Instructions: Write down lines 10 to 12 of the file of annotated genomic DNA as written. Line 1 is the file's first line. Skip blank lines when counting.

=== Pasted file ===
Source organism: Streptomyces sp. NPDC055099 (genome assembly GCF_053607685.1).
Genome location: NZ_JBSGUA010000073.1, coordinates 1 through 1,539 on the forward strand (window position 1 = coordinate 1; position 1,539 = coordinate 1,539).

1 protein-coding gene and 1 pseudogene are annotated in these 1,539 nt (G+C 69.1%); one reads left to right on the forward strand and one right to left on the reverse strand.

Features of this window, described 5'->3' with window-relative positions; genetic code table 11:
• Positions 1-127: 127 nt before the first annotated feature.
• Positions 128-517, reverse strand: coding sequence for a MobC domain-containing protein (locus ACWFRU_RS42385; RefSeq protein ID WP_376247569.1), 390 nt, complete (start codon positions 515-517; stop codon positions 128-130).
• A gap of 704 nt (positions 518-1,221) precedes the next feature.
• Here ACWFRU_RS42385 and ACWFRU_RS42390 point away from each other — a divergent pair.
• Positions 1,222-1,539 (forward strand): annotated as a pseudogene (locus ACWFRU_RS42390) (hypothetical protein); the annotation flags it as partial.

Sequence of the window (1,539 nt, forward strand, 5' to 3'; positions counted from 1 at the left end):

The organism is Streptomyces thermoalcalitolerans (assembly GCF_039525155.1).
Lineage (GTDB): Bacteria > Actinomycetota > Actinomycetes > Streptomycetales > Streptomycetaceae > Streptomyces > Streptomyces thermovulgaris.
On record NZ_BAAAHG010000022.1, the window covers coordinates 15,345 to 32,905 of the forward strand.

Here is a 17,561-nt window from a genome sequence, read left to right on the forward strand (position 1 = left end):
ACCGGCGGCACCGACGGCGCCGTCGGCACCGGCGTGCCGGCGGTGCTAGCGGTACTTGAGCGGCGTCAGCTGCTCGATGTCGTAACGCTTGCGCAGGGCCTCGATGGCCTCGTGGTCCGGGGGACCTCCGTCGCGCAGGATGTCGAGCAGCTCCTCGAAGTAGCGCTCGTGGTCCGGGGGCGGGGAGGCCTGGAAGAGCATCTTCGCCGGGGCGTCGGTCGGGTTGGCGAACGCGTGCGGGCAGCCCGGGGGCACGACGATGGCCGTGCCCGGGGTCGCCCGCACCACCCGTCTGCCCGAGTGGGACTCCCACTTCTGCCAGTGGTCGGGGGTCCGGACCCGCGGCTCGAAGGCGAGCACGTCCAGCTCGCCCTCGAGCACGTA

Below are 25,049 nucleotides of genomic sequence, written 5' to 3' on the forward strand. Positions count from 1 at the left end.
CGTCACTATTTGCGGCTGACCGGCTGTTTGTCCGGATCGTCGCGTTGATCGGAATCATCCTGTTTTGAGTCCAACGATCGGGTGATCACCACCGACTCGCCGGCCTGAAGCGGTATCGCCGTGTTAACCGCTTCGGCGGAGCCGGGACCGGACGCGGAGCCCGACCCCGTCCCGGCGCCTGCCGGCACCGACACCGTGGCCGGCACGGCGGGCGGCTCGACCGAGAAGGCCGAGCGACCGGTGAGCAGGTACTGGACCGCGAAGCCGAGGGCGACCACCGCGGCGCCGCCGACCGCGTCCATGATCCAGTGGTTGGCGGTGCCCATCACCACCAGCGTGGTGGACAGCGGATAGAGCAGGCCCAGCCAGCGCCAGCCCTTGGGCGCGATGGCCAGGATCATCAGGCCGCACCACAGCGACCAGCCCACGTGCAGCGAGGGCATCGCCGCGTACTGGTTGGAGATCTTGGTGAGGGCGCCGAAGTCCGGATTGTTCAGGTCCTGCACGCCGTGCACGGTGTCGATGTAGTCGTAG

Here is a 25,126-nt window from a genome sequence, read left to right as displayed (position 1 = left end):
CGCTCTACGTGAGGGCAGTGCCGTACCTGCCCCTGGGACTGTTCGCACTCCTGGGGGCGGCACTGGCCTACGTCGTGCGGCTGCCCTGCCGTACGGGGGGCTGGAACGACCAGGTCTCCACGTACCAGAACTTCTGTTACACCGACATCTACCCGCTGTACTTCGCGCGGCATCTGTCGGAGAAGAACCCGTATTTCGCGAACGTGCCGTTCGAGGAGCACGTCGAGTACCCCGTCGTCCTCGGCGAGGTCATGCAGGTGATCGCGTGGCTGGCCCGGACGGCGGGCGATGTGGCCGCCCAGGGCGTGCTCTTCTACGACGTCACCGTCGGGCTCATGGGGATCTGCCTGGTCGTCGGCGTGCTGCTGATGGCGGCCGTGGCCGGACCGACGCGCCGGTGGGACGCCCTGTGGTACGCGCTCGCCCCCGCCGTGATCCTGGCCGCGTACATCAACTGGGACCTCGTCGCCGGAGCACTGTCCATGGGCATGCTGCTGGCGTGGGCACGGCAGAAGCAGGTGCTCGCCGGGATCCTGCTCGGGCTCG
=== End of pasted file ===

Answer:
Sequence of the window (1,539 nt, forward strand, 5' to 3'; positions counted from 1 at the left end):

The organism is Streptomyces thermoalcalitolerans (assembly GCF_039525155.1).
Lineage (GTDB): Bacteria > Actinomycetota > Actinomycetes > Streptomycetales > Streptomycetaceae > Streptomyces > Streptomyces thermovulgaris.